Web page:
5. The soul says in this stanza that these rational creatures cause two kinds of suffering of love in her, the sore wound and death; the sore wound because, as she asserts, they relate a thousand graces of the Beloved in their teaching about both the mysteries of faith and the wisdom of God; death, from what, as she says, lies "behind their stammering": the feeling and knowledge of the divinity sometimes unveiled in what she hears about God. She says then:

All who are free

6. She refers here to rational creatures (angels and humans) as those "who are free." For they alone among all creatures are free to engage in knowing God. This is the significance of the term "are free," which rendered in Latin is vacant. This verse, as a result, is like saying: All of them are free for God. Some, the angels, are free for God in contemplating and enjoying him in heaven; others, human beings, by loving and desiring him on earth.

Through these rational creatures the soul acquires a more vivid knowledge of God, sometimes through the consideration of their excellence, which transcends all created things; at other times through what the rational creatures teach about God. The angels teach us interiorly through secret inspirations; others teach exteriorly, through the truths of Scripture. As a result she says:

tell me a thousand graceful things of you;

7. This line means: They teach me choice things about your grace and mercy manifested in both the works of your Incarnation and the truths of faith. And they forever tell more, because the more they desire to tell, the more of your graces they are able to reveal.

all wound me more

8. Insofar as angels inspire me and humans teach me about you, they inspire me to love you more. Thus all wound me more with love.

and leave me dying
of, ah, I-don't-know-what behind their stammering.

9. These lines amount to saying: Besides the fact that these creatures wound me with the thousand graceful things they explain about you, there is a certain "I-don't-know-what" that one feels is yet to be said, something unknown still to be spoken, and a sublime trace of God as yet uninvestigated but revealed to the soul, a lofty understanding of God that cannot be put into words. Hence she calls this something "I-don't- know-what." If what I understand wounds me with love, what I do not understand completely, yet have sublime experience of, is death to me.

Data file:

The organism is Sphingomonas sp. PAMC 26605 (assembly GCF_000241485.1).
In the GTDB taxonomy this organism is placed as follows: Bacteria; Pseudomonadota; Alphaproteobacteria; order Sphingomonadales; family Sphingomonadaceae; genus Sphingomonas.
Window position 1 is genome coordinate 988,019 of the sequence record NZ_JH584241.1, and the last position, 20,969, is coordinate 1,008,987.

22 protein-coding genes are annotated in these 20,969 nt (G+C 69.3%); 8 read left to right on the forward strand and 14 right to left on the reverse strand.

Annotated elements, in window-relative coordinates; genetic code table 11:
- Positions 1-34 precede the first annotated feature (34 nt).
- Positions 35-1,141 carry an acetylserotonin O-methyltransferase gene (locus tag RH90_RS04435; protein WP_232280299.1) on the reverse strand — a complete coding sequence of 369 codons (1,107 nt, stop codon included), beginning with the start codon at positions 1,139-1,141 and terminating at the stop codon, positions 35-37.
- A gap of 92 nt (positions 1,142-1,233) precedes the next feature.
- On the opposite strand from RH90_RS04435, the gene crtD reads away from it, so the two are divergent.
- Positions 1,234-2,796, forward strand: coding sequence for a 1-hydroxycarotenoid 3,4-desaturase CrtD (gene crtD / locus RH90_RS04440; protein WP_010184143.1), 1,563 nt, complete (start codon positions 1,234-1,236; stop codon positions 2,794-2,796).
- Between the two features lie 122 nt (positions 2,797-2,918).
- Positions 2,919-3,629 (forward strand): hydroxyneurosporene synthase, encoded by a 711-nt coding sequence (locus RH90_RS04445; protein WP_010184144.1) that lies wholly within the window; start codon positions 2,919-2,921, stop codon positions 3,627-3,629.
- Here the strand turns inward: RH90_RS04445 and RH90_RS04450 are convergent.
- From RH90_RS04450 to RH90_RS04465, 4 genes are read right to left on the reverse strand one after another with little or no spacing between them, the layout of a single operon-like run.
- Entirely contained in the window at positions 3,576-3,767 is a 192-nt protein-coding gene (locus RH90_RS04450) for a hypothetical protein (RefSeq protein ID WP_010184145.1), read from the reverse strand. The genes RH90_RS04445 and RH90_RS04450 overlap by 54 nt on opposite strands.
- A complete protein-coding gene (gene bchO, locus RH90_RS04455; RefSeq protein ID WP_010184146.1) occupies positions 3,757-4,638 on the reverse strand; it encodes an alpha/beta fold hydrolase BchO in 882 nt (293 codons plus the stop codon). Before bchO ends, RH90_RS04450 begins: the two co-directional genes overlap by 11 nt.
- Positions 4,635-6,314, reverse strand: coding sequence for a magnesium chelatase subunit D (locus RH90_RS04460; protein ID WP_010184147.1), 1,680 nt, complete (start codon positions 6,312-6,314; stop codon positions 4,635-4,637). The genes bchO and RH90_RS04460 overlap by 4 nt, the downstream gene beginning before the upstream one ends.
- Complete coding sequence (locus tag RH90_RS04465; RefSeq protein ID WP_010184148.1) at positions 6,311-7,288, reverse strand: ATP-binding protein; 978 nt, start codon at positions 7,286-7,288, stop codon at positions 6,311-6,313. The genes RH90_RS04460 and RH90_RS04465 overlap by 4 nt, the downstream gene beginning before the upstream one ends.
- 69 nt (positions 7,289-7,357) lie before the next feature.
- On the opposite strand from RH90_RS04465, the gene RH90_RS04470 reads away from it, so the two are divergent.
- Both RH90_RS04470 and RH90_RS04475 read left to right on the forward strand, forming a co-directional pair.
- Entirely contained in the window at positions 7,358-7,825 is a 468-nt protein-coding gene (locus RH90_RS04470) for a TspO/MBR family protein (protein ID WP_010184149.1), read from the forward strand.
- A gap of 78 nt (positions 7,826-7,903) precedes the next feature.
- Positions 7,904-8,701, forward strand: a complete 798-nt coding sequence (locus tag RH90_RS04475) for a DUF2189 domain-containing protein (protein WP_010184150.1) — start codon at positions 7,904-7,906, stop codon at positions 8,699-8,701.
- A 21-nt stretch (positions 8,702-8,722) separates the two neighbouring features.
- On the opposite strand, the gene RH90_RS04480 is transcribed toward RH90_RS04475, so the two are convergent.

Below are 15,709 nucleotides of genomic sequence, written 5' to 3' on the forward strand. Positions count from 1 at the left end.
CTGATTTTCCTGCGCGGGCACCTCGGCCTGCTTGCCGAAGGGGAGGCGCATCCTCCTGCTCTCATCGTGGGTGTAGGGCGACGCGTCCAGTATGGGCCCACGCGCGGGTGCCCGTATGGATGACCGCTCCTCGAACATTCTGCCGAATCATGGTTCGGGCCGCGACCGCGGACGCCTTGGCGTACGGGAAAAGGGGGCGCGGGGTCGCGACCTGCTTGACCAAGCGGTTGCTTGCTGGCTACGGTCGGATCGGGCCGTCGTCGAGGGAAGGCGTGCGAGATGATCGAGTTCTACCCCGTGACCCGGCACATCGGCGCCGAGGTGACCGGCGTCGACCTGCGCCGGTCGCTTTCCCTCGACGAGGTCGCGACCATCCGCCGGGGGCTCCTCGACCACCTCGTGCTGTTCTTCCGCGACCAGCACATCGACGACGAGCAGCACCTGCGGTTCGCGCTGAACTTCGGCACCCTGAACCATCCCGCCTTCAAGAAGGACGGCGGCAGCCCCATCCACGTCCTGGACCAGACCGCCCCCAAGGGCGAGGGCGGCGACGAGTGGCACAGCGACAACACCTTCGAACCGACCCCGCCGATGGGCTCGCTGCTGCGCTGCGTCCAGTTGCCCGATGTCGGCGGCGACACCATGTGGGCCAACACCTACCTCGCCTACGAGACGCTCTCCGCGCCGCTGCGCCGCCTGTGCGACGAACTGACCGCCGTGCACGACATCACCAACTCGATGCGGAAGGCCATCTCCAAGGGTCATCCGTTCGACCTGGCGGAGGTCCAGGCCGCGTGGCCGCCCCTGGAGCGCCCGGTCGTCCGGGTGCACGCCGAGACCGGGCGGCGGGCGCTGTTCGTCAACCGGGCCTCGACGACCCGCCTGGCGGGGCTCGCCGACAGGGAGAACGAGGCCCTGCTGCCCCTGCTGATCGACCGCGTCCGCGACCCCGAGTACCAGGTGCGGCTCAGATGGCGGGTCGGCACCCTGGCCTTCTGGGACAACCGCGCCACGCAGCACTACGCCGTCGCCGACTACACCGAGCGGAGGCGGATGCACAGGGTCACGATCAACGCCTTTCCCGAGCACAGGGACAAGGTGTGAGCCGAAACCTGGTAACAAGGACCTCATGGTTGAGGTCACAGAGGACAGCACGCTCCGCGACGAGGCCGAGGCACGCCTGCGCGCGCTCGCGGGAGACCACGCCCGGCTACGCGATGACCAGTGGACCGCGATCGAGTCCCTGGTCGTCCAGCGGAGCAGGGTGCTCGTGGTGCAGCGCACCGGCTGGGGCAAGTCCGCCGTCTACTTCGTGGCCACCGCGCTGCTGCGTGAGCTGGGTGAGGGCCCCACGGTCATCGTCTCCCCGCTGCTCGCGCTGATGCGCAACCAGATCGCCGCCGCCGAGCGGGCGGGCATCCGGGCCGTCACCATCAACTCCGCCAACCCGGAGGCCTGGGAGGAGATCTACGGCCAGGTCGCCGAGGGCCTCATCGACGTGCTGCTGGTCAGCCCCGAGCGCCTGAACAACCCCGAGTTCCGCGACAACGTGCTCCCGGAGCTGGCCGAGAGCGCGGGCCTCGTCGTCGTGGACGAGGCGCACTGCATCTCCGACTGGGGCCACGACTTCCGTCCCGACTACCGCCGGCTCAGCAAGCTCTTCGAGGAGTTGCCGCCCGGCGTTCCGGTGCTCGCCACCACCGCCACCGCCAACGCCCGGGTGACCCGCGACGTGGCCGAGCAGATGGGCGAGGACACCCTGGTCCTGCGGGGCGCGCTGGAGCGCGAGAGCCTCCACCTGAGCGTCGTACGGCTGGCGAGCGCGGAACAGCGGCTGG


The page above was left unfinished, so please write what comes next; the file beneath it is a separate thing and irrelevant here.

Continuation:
Sometimes God favors advanced souls through what they hear, see, or understand - and sometimes independently of this - with a sublime knowledge by which they receive an understanding or experience of the height and grandeur of God. Their experience of God in this favor is so lofty that they understand clearly that everything remains to be understood. This understanding and experience that the divinity is so immense as to surpass complete understanding is indeed a sublime knowledge.

One of the outstanding favors God grants briefly in this life is an understanding and experience of himself so lucid and lofty that one comes to know clearly that God cannot be completely understood or experienced. This understanding is somewhat like that of the Blessed in heaven: Those who understand God more understand more distinctly the infinitude that remains to be understood; those who see less of him do not realize so clearly what remains to be seen.

10. I do not think anyone who has not had such experience will understand this well. But, since the soul experiencing this is aware that what she has so sublimely experienced remains beyond her understanding, she calls it "I-don't-know-what." Since it is not understandable, it is indescribable, although, as I say, one may know what the experience of it is. As a result, she says the creatures are stammering, for they do not make it completely known. "Stammering," a trait we notice in children's speech, means that one is unsuccessful in saying and explaining what one has to say.